MASAC Recommendation #77
Medical Advisory #311
MASAC Recommendation Regarding Neonatal Intracranial Hemorrhage and Postpartum Hemorrhage
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The following recommendations were approved by the Medical and Scientific Advisory Council (MASAC) on February 21, 1998, and adopted by the NHF Board of Directors on February 22, 1998. By affirming this recommendation, NHF recognizes the importance of improving the quality of life for persons with hemophilia and other related bleeding disorders.
Intracranial hemorrhage in the neonate with a bleeding disorder can cause permanent disability or death, especially if it is unrecognized and untreated. The incidence of intracranial hemorrhage in neonates with congenital bleeding disorders is unknown, as is the relationship to method of delivery. There is a need for obstetricians, perinatalogists, neonatalogists, pediatricians, family practitioners, and nurse practitioners to be aware of this possible complication in a neonate with a suspected or confirmed bleeding disorder. There is also a need for data to be collected on the incidence, method of delivery, and outcome of neonatal intracranial hemorrhage in order to develop guidelines regarding the management of labor and delivery of infants of pregnant women with known or suspected bleeding disorders.
With these goals in mind, MASAC makes the following recommendations:
1. All infants (term and preterm) with unexplained subgaleal and intracranial hemorrhages should have an appropriate work-up for a bleeding disorder after consultation with a pediatric hematologist.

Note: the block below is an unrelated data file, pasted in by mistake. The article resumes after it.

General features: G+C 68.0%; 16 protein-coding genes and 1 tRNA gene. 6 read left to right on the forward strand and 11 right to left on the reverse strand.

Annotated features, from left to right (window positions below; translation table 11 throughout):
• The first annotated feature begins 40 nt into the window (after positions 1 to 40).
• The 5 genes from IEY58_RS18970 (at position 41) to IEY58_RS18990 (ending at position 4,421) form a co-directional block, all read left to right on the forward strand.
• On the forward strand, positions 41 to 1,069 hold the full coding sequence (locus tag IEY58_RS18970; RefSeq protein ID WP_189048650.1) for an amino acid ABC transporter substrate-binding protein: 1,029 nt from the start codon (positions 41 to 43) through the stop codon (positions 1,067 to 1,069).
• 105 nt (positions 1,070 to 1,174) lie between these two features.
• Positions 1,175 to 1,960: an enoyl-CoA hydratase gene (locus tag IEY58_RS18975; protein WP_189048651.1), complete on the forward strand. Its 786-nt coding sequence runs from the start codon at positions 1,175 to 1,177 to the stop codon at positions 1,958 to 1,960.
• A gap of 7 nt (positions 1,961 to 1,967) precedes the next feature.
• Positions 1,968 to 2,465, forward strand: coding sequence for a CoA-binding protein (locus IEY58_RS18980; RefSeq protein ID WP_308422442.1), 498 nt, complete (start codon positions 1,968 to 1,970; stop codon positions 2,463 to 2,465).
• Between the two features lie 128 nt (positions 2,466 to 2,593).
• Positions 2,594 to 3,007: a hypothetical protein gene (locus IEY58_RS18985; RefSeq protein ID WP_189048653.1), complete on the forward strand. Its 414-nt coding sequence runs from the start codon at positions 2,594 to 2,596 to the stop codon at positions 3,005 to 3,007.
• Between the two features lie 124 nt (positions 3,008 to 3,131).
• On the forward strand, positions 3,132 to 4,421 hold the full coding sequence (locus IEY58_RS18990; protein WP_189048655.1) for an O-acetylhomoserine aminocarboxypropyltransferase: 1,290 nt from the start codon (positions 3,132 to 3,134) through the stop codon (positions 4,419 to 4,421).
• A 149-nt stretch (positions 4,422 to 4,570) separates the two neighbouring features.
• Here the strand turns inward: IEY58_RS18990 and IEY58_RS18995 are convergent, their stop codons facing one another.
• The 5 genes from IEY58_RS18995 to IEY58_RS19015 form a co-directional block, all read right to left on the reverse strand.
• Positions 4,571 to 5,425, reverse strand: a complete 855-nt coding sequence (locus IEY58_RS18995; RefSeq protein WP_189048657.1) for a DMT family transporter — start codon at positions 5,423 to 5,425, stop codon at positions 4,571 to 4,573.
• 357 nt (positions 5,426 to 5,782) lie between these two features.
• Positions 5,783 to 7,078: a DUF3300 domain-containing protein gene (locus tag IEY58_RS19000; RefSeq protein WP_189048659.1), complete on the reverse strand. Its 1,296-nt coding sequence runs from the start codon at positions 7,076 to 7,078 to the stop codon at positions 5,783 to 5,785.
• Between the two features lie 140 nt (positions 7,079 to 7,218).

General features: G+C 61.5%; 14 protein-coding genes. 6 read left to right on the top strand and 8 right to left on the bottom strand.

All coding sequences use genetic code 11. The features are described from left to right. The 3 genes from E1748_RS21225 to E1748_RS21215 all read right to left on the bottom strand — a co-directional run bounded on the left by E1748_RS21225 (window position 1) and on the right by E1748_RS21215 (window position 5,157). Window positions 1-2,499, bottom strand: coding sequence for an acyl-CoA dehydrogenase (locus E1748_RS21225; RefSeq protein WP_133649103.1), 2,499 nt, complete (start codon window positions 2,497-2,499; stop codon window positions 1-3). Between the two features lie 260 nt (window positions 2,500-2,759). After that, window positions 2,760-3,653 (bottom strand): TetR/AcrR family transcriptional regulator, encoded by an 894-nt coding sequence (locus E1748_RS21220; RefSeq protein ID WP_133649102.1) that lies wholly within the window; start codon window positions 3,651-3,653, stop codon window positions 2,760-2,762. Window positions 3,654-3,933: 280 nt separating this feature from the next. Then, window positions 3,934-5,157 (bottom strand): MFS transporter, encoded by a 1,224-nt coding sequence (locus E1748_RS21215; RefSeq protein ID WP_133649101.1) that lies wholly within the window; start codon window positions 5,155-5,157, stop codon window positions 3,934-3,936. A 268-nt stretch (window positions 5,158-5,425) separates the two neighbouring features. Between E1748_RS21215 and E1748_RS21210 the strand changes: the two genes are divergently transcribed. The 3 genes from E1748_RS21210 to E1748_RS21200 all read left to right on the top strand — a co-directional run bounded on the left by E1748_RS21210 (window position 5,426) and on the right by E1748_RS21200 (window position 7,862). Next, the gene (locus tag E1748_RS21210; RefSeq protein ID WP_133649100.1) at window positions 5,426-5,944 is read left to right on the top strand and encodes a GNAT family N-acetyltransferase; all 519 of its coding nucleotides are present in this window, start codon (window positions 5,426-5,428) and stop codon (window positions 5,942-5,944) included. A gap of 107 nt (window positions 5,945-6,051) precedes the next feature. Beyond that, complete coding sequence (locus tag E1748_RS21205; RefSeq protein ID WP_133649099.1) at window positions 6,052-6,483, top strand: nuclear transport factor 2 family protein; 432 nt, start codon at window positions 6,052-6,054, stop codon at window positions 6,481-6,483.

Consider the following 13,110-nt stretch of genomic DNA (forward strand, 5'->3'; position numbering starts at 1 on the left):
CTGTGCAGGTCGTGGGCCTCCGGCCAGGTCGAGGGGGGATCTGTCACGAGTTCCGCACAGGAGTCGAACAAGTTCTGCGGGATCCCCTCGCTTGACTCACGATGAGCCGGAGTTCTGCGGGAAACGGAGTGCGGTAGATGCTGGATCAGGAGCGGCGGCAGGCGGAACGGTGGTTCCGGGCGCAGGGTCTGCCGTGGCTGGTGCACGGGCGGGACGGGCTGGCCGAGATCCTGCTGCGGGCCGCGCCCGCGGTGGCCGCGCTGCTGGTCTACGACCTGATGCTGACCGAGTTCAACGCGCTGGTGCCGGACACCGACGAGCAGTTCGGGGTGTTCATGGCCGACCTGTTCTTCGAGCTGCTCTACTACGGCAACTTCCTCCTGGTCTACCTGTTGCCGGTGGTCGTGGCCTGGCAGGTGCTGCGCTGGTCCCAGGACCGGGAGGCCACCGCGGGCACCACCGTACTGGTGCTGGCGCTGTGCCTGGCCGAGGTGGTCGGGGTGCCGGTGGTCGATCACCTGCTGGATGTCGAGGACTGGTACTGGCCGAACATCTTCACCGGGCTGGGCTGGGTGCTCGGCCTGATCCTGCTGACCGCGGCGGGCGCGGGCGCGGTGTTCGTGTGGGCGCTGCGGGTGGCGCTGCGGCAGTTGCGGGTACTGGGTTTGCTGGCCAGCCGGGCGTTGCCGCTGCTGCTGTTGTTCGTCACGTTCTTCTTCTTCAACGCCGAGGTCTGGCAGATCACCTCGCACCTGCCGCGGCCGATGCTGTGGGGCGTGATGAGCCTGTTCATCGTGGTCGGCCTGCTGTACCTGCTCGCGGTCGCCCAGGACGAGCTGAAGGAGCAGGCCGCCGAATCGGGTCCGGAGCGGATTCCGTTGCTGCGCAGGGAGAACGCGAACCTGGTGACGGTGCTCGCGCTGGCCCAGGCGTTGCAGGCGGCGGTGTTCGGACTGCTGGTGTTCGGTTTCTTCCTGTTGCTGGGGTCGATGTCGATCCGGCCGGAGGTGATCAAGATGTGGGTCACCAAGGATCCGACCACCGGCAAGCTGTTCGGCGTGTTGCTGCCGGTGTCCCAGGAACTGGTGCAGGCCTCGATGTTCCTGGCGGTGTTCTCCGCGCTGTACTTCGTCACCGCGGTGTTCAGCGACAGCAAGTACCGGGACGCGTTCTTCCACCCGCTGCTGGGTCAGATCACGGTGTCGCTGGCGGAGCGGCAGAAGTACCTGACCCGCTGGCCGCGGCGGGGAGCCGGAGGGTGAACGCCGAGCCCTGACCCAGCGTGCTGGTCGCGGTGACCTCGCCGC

2. The majority of infants of hemophilia carriers can be safely delivered vaginally. Vacuum devices and instrumentation such as fetal scalp samples and internal fetal scalp monitors should not be used because of the risk of bleeding in the infant.
3. All women presenting with postpartum hemorrhage should have a bleeding work-up to determine whether an inherited bleeding disorder such as hemophilia or von Willebrand disease is present. If so, DDAVP or recombinant factor VIII or IX should be administered. If initial work-up is negative, the woman could still have a bleeding disorder and should be referred to a hematologist.
4. A national registry with built-in confidentiality safeguards should be established for neonates with hemophilia and other bleeding disorders. This registry could be done through the Hemophilia Uniform Data Collection (UDC) system of the CDC. For every newborn enrolled, the registry should collect the following information: carrier status of the mother, method of delivery of the infant, type and severity of bleeding disorder, and any complications within the first six months of life.
5. National guidelines and recommendations for the care of pregnant women with inherited bleeding disorders such as hemophilia and von Willebrand disease and their newborn infants should be established.
This material is provided for your general information only. NHF does not give medical advice or engage in the practice of medicine. NHF under no circumstances recommends particular treatment for specific individuals, and in all cases recommends that you consult your physician or local treatment center before pursuing any course of treatment.
Please distribute this information to all providers in your area who treat patients with hemophilia.
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